Freaking out the Kids
…where her dad and I took a bowl full of lollies into her bedroom, shut the door and pretended to be strangers so she and her three-year old sister could trick or treat in their own house.
Now, both my husband and I are actors so we like to think that we have a bit of an advantage when it comes to certain things as parents. Sure, we may not always be able to provide a secure and stable existence for our children financially, but when it comes to role-playing in our house, we know that we can bring it!
My husband went into the girls’ room first. He closed the blinds to make it pitch black then proceeded to transform into his tried and true role of “grumpy old man character” – a particular favourite in our household, and not dissimilar to Grandpa Simpson. The girls got dressed up in their fairy outfits, skipped down the hallway, baskets in hands and knocked on their bedroom door.
“Who is it?!” Mike shouted in his most cantankerous tone and pulled the door open. The girls gave a scream of laughter when they saw that he’d put a torch up to his face and was pulling a suitably cranky face. Mike continued to dole out lollies, complaining loudly the whole time about being harassed by annoying children when he was just trying to have a nap. The scene ended with him slamming the door in their faces and yelling at them to “GO AWAY!” It was a rousing success and the girls loved every minute of his amazing role-playing skills.
“Your turn now, Mum!” they shouted.
Never one to be outdone, I knew I’d have to up the stakes if I was to compete with that award-worthy performance, so I quickly made the decision to be a witch. But not just any old witch…not your nice Samantha Stevens, or Meg from Meg and Mog kind of witch, but an ugly, screeching, hunched over high-pitched cackling witch of the scariest order. Mike’s crotchety octogenarian would have nothing on my evil old crone!
It started well.
“Who is it?” I asked in my sweetest old lady’s voice when the girls knocked on the door.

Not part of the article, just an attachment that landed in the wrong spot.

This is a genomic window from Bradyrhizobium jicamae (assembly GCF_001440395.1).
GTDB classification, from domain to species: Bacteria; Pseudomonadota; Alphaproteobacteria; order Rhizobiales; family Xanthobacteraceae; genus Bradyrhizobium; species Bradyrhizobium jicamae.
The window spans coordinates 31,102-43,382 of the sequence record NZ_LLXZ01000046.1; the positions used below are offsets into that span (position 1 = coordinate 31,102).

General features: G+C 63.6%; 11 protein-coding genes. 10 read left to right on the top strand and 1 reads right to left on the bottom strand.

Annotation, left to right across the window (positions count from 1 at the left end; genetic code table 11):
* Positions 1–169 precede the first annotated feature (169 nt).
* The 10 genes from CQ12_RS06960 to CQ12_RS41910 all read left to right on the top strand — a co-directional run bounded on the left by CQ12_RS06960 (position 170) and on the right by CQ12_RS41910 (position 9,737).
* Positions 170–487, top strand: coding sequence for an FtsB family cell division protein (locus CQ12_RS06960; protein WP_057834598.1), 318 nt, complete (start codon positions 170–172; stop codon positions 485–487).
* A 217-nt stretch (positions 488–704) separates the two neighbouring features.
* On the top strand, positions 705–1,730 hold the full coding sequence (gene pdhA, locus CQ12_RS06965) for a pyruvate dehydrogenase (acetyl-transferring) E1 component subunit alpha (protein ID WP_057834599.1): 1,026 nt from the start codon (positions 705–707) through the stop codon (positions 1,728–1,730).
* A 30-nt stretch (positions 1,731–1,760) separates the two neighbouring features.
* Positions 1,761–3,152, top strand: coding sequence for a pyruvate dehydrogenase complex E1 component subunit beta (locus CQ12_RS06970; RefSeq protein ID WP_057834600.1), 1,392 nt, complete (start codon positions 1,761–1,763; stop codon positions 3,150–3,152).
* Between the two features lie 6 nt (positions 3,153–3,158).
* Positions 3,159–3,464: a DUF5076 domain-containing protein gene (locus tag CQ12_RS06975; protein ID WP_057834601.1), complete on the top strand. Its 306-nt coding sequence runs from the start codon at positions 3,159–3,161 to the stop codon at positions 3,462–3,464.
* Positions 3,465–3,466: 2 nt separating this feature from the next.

“TRICK OR TREAT!” the unsuspecting victims called out.
Once I’d opened the door and dished out a couple of lollies, I gently herded them into the room and towards the wardrobe, promising them many more delicious treats if they would just come with me. Quick as a flash I pushed them into the wardrobe, shut the door and let loose with a piercing cackle of sheer nastiness. It took all of about two seconds before the wardrobe door flew open and my terrified three-year-old shot past me and out of the bedroom, screaming loud enough to wake the dead , although, being Halloween and all, most of them were probably up and about anyway.
I looked down at my seven-year-old, still hunched over in the wardrobe, and gave an embarrassed grin, “Oops. Think I scared Abbie.”
“Mum,” she said. “Even I’m a bit freaked out right now. That was full on.”
I found the three-year-old sobbing hysterically in our brightly lit kitchen, glancing at me with fear in her eyes, clinging to my husband who was shaking his head from side to side, a mixture of pity and disappointment on his face. It took him about twenty minutes to calm the three-year-old down, and a further ten minutes before she’d come near me. When Abbie finally let me cuddle her, I tried my best to reassure her, “Sorry darling, it’s just me.” She looked at me, red-eyed and still shaking slightly, “You don’t be a witch anymore! Just mummy.” Fair enough I guess.
I think you could safely say that I learnt my lesson about freaking out my kids that night, even though I have to admit to a certain amount of pride in the knowledge that not only did I hold my own against grouchy Grandpa Simpson…I kicked his wrinkly arse!
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